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  Lantus (Insulin Glargine)

Overview

Lantus® (insulin glargine) is a very long acting insulin marketed by Aventis. Lantus is an insulin analog, meaning that its molecular structure has been changed slightly, and it is this change that gives it the long lasting effect. Other insulin analogs, such as Humalog, are engineered to provide a very rapid effect. Lantus is designed for once-a-day use and will provide a 24-hour basal dose of insulin. Lantus has been approved for use in children with diabetes as young as six.

Unlike other long acting insulins (NPH and UltraLente, for example), Lantus is clear. It's the first clear long-acting insulin; previous long acting insulins were "cloudy" (i.e., suspensions). (Levemir, another long acting insulin analog, is also clear.) With a very low pH of 4 (acidic), Lantus also differs from other insulins which are generally neutral (pH of 7). When Lantus is injected, the acidic solution is neutralized by the body, causing insulin glargine crystals to precipitate out. From those crystals, the insulin is slowly absorbed over 24 hours. Since Lantus lasts for 24 hours, it can be taken once a day.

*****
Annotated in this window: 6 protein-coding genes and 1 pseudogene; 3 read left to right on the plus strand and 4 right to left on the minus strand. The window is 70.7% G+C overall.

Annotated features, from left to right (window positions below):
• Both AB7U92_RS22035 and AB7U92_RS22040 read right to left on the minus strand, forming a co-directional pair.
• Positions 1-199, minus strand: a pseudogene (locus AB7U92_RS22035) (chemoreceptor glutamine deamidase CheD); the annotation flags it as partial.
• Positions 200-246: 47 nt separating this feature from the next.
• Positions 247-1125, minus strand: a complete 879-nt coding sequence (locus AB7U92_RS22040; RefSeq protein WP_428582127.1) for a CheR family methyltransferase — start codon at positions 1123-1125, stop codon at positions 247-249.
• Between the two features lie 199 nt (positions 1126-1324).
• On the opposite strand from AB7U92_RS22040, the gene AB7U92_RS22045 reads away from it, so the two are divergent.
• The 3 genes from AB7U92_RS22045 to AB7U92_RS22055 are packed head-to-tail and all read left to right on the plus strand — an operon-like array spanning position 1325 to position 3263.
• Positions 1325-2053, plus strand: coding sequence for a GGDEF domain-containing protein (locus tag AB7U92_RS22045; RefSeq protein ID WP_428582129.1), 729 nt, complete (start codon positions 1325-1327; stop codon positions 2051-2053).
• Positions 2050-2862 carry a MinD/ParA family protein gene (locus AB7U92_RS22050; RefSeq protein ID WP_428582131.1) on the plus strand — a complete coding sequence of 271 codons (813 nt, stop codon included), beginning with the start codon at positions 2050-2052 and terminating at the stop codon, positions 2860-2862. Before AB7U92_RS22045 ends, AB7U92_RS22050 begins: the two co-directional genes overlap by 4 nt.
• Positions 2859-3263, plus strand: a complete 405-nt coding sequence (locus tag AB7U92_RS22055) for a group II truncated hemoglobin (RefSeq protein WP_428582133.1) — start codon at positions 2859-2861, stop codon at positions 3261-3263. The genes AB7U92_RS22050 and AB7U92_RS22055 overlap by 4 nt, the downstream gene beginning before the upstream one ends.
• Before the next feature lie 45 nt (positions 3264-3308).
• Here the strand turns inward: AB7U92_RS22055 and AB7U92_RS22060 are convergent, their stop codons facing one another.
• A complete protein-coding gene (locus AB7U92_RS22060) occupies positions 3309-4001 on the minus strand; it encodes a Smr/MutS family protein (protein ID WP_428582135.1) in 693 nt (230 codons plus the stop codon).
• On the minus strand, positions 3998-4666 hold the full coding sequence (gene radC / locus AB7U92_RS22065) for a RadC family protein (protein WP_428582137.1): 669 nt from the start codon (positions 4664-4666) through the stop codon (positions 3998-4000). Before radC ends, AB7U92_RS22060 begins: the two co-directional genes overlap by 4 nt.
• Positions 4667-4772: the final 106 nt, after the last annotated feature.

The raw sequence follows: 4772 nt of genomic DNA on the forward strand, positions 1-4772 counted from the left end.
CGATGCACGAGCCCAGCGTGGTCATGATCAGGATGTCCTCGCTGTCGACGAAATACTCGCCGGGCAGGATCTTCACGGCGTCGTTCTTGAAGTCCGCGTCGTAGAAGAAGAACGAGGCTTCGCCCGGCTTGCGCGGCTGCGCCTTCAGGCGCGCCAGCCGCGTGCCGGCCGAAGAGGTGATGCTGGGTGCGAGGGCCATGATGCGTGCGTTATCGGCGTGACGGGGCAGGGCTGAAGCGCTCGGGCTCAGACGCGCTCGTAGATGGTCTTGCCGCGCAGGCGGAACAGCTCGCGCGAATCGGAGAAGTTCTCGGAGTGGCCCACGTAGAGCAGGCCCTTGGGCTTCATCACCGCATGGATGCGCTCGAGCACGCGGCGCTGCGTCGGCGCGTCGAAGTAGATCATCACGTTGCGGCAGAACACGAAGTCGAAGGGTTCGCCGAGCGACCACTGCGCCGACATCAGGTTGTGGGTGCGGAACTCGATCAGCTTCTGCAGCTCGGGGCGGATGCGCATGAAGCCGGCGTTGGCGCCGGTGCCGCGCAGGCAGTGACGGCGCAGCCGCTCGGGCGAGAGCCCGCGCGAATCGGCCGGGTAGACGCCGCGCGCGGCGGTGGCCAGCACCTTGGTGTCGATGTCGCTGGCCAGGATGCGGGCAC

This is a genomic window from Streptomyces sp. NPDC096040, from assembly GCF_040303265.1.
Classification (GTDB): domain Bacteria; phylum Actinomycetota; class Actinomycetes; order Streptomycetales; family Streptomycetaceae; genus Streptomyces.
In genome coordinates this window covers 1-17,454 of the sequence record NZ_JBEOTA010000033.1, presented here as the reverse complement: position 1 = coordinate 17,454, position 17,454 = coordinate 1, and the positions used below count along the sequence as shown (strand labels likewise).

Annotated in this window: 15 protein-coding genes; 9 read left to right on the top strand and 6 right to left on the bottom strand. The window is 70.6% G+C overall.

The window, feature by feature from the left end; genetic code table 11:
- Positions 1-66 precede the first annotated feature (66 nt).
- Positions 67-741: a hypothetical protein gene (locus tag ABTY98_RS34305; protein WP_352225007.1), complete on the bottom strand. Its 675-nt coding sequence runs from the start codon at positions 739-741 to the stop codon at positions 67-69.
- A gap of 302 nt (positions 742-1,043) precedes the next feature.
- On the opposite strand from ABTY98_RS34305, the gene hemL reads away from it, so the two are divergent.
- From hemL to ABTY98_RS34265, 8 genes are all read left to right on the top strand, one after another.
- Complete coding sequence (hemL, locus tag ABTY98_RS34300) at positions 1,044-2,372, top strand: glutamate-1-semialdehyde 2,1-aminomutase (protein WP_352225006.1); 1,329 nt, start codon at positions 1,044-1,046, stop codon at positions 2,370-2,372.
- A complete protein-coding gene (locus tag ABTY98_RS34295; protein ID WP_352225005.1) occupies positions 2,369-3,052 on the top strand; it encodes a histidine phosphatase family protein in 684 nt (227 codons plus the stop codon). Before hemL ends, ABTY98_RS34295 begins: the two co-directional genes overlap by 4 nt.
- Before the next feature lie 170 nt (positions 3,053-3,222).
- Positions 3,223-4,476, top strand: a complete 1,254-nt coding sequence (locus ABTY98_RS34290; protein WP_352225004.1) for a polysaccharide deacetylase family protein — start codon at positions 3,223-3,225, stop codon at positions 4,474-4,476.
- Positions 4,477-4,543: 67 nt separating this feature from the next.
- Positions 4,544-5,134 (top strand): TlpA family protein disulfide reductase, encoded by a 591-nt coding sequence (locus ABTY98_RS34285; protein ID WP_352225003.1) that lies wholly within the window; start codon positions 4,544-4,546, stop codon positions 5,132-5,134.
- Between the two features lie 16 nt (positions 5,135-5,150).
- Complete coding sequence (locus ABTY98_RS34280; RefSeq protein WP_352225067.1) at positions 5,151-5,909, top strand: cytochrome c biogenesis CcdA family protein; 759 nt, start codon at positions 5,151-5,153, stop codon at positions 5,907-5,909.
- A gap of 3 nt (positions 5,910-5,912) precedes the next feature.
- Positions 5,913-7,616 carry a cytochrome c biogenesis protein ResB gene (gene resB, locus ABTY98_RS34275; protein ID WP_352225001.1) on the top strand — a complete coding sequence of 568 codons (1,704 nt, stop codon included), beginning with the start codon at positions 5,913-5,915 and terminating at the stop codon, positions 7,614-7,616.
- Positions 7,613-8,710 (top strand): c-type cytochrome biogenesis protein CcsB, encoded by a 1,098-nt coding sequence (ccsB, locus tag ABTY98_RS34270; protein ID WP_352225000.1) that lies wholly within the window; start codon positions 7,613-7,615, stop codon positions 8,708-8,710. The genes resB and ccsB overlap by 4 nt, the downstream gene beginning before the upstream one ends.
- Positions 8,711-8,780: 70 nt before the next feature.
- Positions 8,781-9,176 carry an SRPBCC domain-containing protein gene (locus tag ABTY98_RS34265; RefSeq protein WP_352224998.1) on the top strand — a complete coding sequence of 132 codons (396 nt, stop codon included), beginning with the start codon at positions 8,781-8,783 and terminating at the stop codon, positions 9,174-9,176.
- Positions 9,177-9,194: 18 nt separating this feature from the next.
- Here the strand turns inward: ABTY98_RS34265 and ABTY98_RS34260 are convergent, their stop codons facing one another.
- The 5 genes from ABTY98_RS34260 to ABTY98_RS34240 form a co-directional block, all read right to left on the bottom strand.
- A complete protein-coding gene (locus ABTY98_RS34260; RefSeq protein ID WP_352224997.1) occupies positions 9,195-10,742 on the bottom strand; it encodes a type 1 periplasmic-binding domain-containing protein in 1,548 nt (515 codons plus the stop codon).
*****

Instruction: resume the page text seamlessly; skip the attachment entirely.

Lantus, because it has essentially no peak, reduces the risk of nighttime hypoglycemia compared with NPH, according to a study published in Diabetes Care. Another study concluded that Lantus was a better basal insulin than NPH when used as part of a basal-bolus regimen for patients with Type 1 diabetes.

While Sanofi-Aventis says that Lantus should not be mixed with other insulins, two recent studies published indicate that mixing Lantus with a short-acting insulin analog and injecting immediately has no adverse effect on blood sugar control. The two studies are:

If you decide to mix Lantus, be sure to tell your diabetes team. Note that mixing is off-label use.

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Last Updated: Sun Jan 27 14:12:48 2008
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